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Long-term Care Medicaid

Long-term Care Medicaid is a government program that pays for your in-home care, assisted living, or nursing home care. The program has asset and income limitations that can be solved. 

Seniors Laughing

Medicaid is a means-tested program. This means that in order to qualify for Medicaid benefits, you must meet certain income and asset requirements. For seniors who require nursing home care, the asset limit is particularly important. Medicaid's asset limit is quite low - $2,000 - which means that seniors with significant assets may not be eligible for Medicaid unless they take steps to reduce their assets.


Seniors can engage in Medicaid planning with an elder law attorney in order to best position themselves to receive care if needed. This involves working towards creating a plan that maximizes Medicaid eligibility while preserving as many assets as possible. Medicaid planning can involve a variety of strategies, such as turning assets into an income stream, transferring assets into a trust, executing a Caregiver Agreement, or converting assets into exempt assets such as a primary residence or a car.


In addition to the asset limit, there are other eligibility requirements that seniors must meet in order to qualify for nursing home Medicaid. These include medical necessity - meaning that the senior requires nursing home care due to a medical condition - and citizenship or legal residency status.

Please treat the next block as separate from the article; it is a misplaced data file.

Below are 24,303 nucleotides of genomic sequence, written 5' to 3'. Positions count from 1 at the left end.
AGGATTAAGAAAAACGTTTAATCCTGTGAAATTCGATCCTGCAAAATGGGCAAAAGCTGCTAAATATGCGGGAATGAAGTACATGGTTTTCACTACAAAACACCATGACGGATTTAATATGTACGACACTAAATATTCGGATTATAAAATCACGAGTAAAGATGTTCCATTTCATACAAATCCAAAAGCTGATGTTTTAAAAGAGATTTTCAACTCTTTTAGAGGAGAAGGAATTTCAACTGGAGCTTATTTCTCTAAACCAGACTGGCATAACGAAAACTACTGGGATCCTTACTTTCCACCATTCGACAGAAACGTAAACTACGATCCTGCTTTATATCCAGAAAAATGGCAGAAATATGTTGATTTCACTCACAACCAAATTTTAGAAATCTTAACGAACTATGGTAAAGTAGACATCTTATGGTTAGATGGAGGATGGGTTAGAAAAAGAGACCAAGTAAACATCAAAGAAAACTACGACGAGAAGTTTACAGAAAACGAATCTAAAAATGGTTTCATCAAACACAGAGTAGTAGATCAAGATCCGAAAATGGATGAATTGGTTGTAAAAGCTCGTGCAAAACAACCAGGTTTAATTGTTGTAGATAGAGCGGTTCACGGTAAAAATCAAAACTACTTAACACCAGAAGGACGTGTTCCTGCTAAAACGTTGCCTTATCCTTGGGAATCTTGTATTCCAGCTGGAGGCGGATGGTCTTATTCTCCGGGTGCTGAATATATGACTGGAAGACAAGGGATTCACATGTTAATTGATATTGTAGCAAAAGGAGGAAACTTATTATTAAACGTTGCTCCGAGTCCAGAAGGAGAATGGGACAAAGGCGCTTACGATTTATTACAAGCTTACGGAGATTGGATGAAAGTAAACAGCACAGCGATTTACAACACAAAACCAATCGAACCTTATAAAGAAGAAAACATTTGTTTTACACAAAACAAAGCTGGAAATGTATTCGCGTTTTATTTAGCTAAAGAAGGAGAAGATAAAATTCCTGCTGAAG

Navigating the Medicaid eligibility process can be challenging, particularly for seniors and their families who are dealing with the stress and emotional strain of needing long-term care. This is where an elder law attorney can be invaluable. An elder law attorney can help seniors and their families understand the eligibility requirements, navigate the application process, and develop a Medicaid planning strategy that maximizes eligibility while preserving assets. The best plan, however, is one that is put into place before care is needed. In a proactive planning case, an elder law attorney can usually preserve the maximum amount of assets for a client.

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